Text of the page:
Tuesday, June 10, 2014

Letter to Littlest: 11 Months

"May the LORD bless you and keep you. May the LORD make his face shine on you and be gracious unto you. May the LORD lift up the light of his countenance on you and give you peace"

Numbers 6:24-26

Littlest Climbing the Stairs

Dear Kenny,

Every night Daddy and I pray a blessing over you from Numbers 6:24-26. We earnestly desire that you would be close to God and that you would understand the peace of God which surpasses all understanding. That's why we pray this blessing over you.

We also pray this particular blessing over you because its the blessing that Grandpa Tim (my Daddy) gave to me when I was a kid. Every night that he put me to bed, he would give me this blessing. Even when I got too old for him to tuck me into sleep, Grandpa Tim would sometimes stop me, give me a hug, and pray this over me.

Although this particular blessing is one that is close to my heart, the Bible is full of prayers of blessing that the people of God pray, and it is full of examples of our generous God blessing his people.

Mischievous Smile

Why all this talk about blessings?

Right now, we are in the middle of selling our condo in Minneapolis, so Daddy and I have been anxious about our finances. Of course, nobody likes to lose money, but being anxious tells God that we fear that he is not a good God. We need to fight our sin and our temptation to worry and to feel that God is not blessing us because we don't like our circumstances.

That's why we have to remind ourselves of the biggest and most important blessing of all; Jesus died on the cross for our sins so that we can be with God! Isn't that wonderful, Littlest? We get to be with God because Jesus took the wrath for us. I hope that God gives you eyes to see that this is the biggest blessing of all.

This blessing from God is the reason that we can be thankful in all circumstances. In all circumstances, God has given us grace that we do not deserve.

Children are a blessing from the LORD

Kenny, in the eleven months that you have been with us, we have learned that this is so true. You are a blessing and a joy, even when you aren't easy to deal with.

These days, you are going through a clingy phase. In fact, tonight I made pancakes with you strapped in a Baby Bjorn- This is dangerous and something I swore I would never do. Until tonight. You would not be consoled by Cheerios, or Raisins, or Daddy, or anything but being held by me. When you get like this, I tell you, "Stop with all the Llama Drama!" But I secretly love to hold you, and I love that I can comfort you.

Drama aside, you love to have fun. This was your first selfie!

You also are a lot of fun to be around. Daddy and I love to take you to ultimate frisbee. Last weekend, you found an unusually bold bird, and you chased it around for at least ten minutes before the bird got fed up with the game and flew off. You love to take coasters out of the coaster container and then put them back in.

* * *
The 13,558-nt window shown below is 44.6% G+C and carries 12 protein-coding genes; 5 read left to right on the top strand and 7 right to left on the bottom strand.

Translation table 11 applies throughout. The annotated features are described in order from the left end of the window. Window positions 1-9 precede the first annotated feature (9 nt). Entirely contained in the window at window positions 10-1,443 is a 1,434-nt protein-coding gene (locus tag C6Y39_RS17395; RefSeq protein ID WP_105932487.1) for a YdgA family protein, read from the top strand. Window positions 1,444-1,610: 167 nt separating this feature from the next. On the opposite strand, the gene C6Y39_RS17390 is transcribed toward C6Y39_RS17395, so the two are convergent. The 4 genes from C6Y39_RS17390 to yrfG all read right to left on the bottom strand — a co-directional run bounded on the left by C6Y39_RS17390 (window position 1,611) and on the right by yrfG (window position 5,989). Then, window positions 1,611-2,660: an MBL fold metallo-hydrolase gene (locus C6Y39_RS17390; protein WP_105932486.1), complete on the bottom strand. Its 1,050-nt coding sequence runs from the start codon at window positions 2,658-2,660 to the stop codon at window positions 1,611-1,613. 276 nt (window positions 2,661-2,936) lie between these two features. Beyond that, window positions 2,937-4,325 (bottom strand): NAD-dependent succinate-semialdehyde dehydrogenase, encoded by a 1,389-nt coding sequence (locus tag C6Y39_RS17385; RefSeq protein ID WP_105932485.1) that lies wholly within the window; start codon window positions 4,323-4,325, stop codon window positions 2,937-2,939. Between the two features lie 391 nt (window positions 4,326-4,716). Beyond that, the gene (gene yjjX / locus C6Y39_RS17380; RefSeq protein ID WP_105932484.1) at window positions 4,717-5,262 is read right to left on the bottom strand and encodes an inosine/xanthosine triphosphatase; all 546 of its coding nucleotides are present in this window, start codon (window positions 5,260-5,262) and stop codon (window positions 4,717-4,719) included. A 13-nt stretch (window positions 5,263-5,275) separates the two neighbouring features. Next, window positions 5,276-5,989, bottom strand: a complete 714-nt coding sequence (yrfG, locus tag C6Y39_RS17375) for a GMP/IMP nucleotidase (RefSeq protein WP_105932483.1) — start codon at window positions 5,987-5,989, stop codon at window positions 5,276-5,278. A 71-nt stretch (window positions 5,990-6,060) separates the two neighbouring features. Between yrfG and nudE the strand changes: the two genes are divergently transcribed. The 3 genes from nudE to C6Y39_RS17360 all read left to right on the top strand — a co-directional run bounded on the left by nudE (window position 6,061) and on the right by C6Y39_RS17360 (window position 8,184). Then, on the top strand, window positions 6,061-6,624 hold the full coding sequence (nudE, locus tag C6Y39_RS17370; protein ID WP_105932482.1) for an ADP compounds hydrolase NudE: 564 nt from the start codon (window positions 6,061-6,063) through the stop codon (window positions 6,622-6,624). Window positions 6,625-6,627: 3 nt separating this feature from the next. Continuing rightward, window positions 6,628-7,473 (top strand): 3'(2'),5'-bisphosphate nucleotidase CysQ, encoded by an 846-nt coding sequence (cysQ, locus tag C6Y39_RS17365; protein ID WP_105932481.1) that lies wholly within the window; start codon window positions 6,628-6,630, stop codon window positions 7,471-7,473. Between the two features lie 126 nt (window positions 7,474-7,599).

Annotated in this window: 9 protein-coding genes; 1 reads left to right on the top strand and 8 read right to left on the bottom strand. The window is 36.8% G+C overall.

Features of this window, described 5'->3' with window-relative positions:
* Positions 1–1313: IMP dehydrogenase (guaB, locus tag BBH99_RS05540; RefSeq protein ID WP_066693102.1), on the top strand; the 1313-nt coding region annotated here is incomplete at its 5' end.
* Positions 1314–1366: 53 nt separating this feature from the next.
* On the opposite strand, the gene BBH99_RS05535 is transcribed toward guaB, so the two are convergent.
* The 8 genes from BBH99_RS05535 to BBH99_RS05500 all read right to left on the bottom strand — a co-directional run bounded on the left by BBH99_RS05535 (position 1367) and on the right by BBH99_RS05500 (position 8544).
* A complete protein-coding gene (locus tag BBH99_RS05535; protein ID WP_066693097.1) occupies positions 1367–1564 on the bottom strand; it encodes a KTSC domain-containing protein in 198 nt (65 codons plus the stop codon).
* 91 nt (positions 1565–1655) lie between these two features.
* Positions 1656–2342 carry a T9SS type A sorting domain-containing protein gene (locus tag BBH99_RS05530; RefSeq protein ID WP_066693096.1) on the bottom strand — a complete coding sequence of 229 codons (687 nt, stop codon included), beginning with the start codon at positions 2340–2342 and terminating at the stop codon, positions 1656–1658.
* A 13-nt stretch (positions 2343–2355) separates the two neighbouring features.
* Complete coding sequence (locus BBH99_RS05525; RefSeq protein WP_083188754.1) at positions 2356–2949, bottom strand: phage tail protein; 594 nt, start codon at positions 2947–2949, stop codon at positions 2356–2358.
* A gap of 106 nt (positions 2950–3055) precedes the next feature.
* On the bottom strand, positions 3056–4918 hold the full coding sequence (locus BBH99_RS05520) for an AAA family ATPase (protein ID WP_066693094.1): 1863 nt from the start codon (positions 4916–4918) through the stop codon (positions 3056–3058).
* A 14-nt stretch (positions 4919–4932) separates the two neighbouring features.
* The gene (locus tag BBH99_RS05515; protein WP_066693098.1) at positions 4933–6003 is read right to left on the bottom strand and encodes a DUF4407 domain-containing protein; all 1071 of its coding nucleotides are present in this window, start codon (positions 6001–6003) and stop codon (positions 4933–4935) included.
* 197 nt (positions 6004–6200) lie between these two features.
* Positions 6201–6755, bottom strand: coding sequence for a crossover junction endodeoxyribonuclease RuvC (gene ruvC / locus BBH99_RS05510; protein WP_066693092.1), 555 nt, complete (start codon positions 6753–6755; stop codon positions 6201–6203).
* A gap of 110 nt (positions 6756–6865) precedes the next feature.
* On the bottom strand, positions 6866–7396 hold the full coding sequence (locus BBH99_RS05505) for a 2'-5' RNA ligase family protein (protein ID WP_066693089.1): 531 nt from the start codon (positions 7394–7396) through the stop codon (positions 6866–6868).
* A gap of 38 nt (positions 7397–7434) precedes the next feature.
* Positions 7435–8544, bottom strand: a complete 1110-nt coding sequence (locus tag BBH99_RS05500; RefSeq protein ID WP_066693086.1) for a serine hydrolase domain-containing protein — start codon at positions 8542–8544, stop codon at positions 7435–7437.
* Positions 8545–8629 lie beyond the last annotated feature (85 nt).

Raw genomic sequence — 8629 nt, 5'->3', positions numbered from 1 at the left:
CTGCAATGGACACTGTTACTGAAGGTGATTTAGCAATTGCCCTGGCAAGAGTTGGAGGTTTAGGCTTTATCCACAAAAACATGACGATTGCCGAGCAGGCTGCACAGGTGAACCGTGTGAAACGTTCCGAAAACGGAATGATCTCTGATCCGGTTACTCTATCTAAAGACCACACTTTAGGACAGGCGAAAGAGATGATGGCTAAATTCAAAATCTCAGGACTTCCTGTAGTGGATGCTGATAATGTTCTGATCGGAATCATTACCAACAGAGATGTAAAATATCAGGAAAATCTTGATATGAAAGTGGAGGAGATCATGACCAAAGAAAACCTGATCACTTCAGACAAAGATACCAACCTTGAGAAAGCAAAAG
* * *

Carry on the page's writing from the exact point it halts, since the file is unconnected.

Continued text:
The world of sound is starting to fascinate you, and you make noises with your hands, your mouth, and anything within your grasp. You love blowing bubbles in the tub, and you like making loud shrieking noises. We finally feel confident that you know the words Mama and Dada, but you still like to say Dada best.

You now have eight teeth, and you are starting to cruise (which means you walk along our ample furniture by yourself). You accidentally stood up on your own (because Daddy moved his arm before you could reach it), but you don't seem to have a lot of interest in repeating the experiment.

One of the biggest joys of being your Mama is watching you "Work" with Daddy. He will talk about all the home improvements that he is making, and you will happily sit by his side. When I look at the two of you together, I feel like I can see the present and I have a hope for how your relationship with Daddy will grow over the next decades.
Littlest and the Mad Scientist Hard at Work

Other than the coasters, and the world of noise, and the random things that you pick up off the ground, your favorite toy is your yellow stuffed giraffe from Miss Lori. Every morning, when we come downstairs, you find the toy and cuddle with it.

I love you so much Kenny, and I pray that God will bless you by his grace.

Mommy and Daddy

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Monday, June 9, 2014

Sweet Potato Gnocchi

Today I published a Review of The New Southern Table on my Cookbook Review site, CookbookAuthority.com. In addition to the review, I provide the full recipe for Sweet Potato Gnocchi with Sage Brown Butter Sauce. The recipe for the Gnocchi comes from Brys Stephen's cookbook, but I actually made up the Sage brown butter sauce myself (I was inspired when I found out we have a sage bush growing in our backyard!)

Sweet Potato Gnocchi
The Gnocchi is chewy, but light with just the right hint of sweetnees. The brown butter sauce is tangy, decadent and delicious! I was a bit intimidated to make gnocchi, but it turns out that it's really easy to make.  Stop on over and get the recipe for Sweet Potato Gnocchi. The Mad Scientist, Littlest and I all loved it, and I am definitely going to make it again.
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Wednesday, June 4, 2014

BBQ Chicken Pasta Bake

BBQ Chicken Pasta Bake! A hearty plate of YUM!
I haven't updated the blog with a new recipe lately because there's been a lot of this going on lately:
The Littlest One is climbing the stairs, and sliding down on his belly!
Not to mention this!
The Mad Scientist is working on doing some extensive home repair!
Thankfully, the bathroom is now complete :)
And having to make this...
Yes, that is mold growing in our grout lines, and on our shower floor.
Into this! (Do you require power tools to clean your shower, because we do.)
Okay, so it's not picture perfect, but at least I don't need a shower after my shower.
In the midst of all this craziness, I'm still trying to maintain my sanity, work, and write cookbook reviews! Needless to say, I'm looking for simple, easy, and delicious ideas that will get me from fridge to table a little faster. While a cookbook is great for planning out meals, and trying complex new recipes, I find that winging it gets dinner to the table a little faster.

Enter this BBQ Chicken Pasta Bake.

This recipe is basically a new spin on Baked Ziti, which was one of the first dishes I learned how to cook without a recipe. It's a super simple recipe if you've got leftover chicken on hand (which I always do lately due to my obsession with beer can chicken.)